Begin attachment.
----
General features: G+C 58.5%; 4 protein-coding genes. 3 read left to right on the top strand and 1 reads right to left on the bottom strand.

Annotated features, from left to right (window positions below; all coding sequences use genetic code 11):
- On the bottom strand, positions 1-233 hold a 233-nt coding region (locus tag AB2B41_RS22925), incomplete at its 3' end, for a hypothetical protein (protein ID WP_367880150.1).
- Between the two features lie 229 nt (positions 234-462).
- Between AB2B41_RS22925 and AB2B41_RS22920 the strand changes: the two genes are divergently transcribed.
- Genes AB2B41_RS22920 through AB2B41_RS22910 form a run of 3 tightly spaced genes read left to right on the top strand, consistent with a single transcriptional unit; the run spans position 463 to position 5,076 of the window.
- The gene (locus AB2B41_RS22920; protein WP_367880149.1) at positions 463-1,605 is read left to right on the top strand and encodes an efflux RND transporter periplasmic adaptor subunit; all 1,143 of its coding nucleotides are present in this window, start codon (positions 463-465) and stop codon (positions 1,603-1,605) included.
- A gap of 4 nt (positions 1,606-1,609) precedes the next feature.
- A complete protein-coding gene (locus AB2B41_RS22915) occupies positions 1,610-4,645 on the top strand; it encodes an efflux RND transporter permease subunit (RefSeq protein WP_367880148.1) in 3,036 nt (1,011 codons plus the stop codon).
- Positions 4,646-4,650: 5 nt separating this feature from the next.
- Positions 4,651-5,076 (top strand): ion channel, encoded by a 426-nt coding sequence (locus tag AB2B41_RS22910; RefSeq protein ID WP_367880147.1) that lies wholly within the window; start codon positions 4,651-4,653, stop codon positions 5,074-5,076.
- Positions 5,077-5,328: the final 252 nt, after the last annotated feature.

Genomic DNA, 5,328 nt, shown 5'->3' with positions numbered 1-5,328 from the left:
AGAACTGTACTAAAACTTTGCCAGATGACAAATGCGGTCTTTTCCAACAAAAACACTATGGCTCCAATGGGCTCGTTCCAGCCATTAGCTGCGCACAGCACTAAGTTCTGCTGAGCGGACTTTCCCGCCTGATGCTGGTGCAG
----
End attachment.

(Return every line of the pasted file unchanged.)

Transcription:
General features: G+C 58.5%; 4 protein-coding genes. 3 read left to right on the top strand and 1 reads right to left on the bottom strand.

Annotated features, from left to right (window positions below; all coding sequences use genetic code 11):
- On the bottom strand, positions 1-233 hold a 233-nt coding region (locus tag AB2B41_RS22925), incomplete at its 3' end, for a hypothetical protein (protein ID WP_367880150.1).
- Between the two features lie 229 nt (positions 234-462).
- Between AB2B41_RS22925 and AB2B41_RS22920 the strand changes: the two genes are divergently transcribed.
- Genes AB2B41_RS22920 through AB2B41_RS22910 form a run of 3 tightly spaced genes read left to right on the top strand, consistent with a single transcriptional unit; the run spans position 463 to position 5,076 of the window.
- The gene (locus AB2B41_RS22920; protein WP_367880149.1) at positions 463-1,605 is read left to right on the top strand and encodes an efflux RND transporter periplasmic adaptor subunit; all 1,143 of its coding nucleotides are present in this window, start codon (positions 463-465) and stop codon (positions 1,603-1,605) included.
- A gap of 4 nt (positions 1,606-1,609) precedes the next feature.
- A complete protein-coding gene (locus AB2B41_RS22915) occupies positions 1,610-4,645 on the top strand; it encodes an efflux RND transporter permease subunit (RefSeq protein WP_367880148.1) in 3,036 nt (1,011 codons plus the stop codon).
- Positions 4,646-4,650: 5 nt separating this feature from the next.
- Positions 4,651-5,076 (top strand): ion channel, encoded by a 426-nt coding sequence (locus tag AB2B41_RS22910; RefSeq protein ID WP_367880147.1) that lies wholly within the window; start codon positions 4,651-4,653, stop codon positions 5,074-5,076.
- Positions 5,077-5,328: the final 252 nt, after the last annotated feature.

Genomic DNA, 5,328 nt, shown 5'->3' with positions numbered 1-5,328 from the left:
AGAACTGTACTAAAACTTTGCCAGATGACAAATGCGGTCTTTTCCAACAAAAACACTATGGCTCCAATGGGCTCGTTCCAGCCATTAGCTGCGCACAGCACTAAGTTCTGCTGAGCGGACTTTCCCGCCTGATGCTGGTGCAG